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Having recently released his first album in ten years called KU:PALM, legendary drum and bass pioneer, PHOTEK, continues to gather steam with his remix for Lana Del Rey's best selling song "Ride" and his 2013 Grammy nomination for his remix of Moby's "Lie Down in Darkness". With KU:PALM, Photek creates a textural full length album with tracks that remind you where many of today's mainstream electronic artists found their inspiration. KU:PALM effortlessly ties together the various sub-genres of modern dance music offering something refreshing and new in the process.
“As the album started to take shape it felt like it was sitting halfway between Modus Operandi and Solaris – which I felt was a good place to be. Now it’s finished, it might well be my favorite album to date.” With ‘Modus Operandi’ and ‘Solaris’ both regarded as seminal releases of their time – the word ‘classic’ is is no over-statement – this is the message from a producer who has been there and done it all, and is feeling more inspired than ever.
Over the past 20-years Photek, has been on a sonic-journey that has seen him explore all corners of electronic music. Often surprising, always original, it was in 1995 that he released his first Photek release – the still-amazing ‘Natural Born Killa’ EP for Goldie’s Metalheadz. It was a release that transcended the sound of drum’n’bass at the time and his deeper, more intricate take on D’n’B/Jungle went on to form a whole new sub-genre for the scene. Fast-forward to 2012 and he’s just as well-known for his ambient works, cinematic scores from Pirates of the Caribbean and The Italian Job, and love of house music. It’s this open-minded approach to sound that has revived so much of his passion for the dance floor.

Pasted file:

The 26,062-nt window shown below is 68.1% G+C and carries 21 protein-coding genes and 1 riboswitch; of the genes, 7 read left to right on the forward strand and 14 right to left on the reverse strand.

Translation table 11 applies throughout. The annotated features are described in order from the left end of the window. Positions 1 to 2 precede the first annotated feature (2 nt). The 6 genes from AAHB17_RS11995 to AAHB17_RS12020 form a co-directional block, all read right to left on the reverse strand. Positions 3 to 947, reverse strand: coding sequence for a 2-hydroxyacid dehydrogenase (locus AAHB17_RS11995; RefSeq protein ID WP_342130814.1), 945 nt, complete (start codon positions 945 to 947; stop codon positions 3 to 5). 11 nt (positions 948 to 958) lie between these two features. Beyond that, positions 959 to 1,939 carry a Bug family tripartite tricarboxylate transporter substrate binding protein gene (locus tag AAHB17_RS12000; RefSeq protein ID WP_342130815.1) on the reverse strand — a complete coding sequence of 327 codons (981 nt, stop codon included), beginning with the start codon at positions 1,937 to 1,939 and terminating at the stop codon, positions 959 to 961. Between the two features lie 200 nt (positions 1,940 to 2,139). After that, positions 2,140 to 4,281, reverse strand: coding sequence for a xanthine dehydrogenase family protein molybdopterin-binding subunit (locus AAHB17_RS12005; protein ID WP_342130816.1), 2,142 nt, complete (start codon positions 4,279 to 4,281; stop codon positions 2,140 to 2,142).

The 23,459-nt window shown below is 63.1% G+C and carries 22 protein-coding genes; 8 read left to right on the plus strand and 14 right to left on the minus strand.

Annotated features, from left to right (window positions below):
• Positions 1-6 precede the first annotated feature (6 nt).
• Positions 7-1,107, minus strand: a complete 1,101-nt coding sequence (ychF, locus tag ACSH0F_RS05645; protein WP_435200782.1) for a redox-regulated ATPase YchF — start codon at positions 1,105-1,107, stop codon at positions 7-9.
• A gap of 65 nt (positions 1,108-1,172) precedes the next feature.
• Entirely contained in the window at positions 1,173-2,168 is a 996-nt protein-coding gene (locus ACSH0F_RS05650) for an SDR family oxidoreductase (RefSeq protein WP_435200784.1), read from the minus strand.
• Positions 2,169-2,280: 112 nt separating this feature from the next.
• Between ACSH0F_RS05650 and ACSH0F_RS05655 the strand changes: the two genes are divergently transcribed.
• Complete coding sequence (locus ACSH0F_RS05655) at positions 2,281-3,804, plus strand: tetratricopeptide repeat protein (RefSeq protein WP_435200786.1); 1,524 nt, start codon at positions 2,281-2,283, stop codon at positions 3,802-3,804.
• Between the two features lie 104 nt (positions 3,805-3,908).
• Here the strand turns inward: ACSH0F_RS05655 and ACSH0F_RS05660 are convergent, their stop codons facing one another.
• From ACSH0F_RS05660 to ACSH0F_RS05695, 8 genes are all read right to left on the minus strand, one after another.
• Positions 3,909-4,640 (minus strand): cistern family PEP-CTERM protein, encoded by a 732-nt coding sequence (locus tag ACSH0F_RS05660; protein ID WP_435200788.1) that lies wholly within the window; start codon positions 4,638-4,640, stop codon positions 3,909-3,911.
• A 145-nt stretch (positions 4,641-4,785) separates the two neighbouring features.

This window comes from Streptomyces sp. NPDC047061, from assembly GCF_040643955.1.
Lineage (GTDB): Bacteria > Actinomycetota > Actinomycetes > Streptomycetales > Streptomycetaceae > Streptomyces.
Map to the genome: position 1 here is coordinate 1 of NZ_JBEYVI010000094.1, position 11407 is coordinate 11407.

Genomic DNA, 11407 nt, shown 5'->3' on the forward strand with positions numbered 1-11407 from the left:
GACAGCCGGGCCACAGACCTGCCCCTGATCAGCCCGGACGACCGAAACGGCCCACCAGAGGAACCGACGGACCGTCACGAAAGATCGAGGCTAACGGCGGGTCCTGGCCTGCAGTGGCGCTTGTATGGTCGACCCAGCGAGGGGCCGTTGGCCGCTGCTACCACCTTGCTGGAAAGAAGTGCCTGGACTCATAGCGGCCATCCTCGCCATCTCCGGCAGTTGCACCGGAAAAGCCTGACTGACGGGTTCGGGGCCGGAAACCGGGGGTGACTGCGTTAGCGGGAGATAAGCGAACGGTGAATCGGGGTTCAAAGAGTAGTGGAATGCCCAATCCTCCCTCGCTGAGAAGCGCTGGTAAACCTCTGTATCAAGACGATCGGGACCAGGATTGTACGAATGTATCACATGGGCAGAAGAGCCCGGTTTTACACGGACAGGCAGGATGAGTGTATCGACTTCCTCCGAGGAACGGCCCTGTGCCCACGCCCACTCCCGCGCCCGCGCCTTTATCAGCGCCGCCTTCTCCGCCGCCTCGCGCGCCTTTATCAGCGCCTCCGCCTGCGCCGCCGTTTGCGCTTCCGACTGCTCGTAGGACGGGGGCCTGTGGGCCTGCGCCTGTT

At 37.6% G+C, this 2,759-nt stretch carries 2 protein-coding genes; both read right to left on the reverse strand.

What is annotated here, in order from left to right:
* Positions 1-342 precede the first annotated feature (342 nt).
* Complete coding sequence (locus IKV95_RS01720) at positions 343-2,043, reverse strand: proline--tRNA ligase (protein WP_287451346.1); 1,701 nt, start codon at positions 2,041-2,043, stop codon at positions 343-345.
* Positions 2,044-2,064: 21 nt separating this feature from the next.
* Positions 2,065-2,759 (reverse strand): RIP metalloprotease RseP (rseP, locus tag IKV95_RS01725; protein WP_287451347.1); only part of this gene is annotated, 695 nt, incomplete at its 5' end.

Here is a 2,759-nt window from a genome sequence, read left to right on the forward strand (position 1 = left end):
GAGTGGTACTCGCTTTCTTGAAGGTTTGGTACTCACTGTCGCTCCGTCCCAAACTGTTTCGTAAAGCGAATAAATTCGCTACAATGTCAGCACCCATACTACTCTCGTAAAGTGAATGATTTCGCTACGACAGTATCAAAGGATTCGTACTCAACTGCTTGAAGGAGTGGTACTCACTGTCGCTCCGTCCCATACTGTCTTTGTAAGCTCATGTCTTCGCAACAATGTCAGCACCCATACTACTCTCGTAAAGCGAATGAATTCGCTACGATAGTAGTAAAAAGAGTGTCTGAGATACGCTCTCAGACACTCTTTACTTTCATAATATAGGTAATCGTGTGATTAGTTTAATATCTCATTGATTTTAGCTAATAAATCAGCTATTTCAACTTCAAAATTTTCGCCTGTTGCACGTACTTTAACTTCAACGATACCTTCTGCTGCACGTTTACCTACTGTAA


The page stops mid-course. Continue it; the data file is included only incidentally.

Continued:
Varying in tempos and ranging in influence, recent tracks such as ‘Aviator’, ‘Sleepwalking’ and ‘This Love’ (with vocals by Ray La Montagne) all feature, sitting alongside a variety of brand new material.
Photek has drawn inspiration from both the old and new on KU:PALM, delivering an album that is defined by new ideas and superior sonics – not genre classification. He explains, “This album had to be the right listening experience for the headphone listeners as much as on a club sound system.”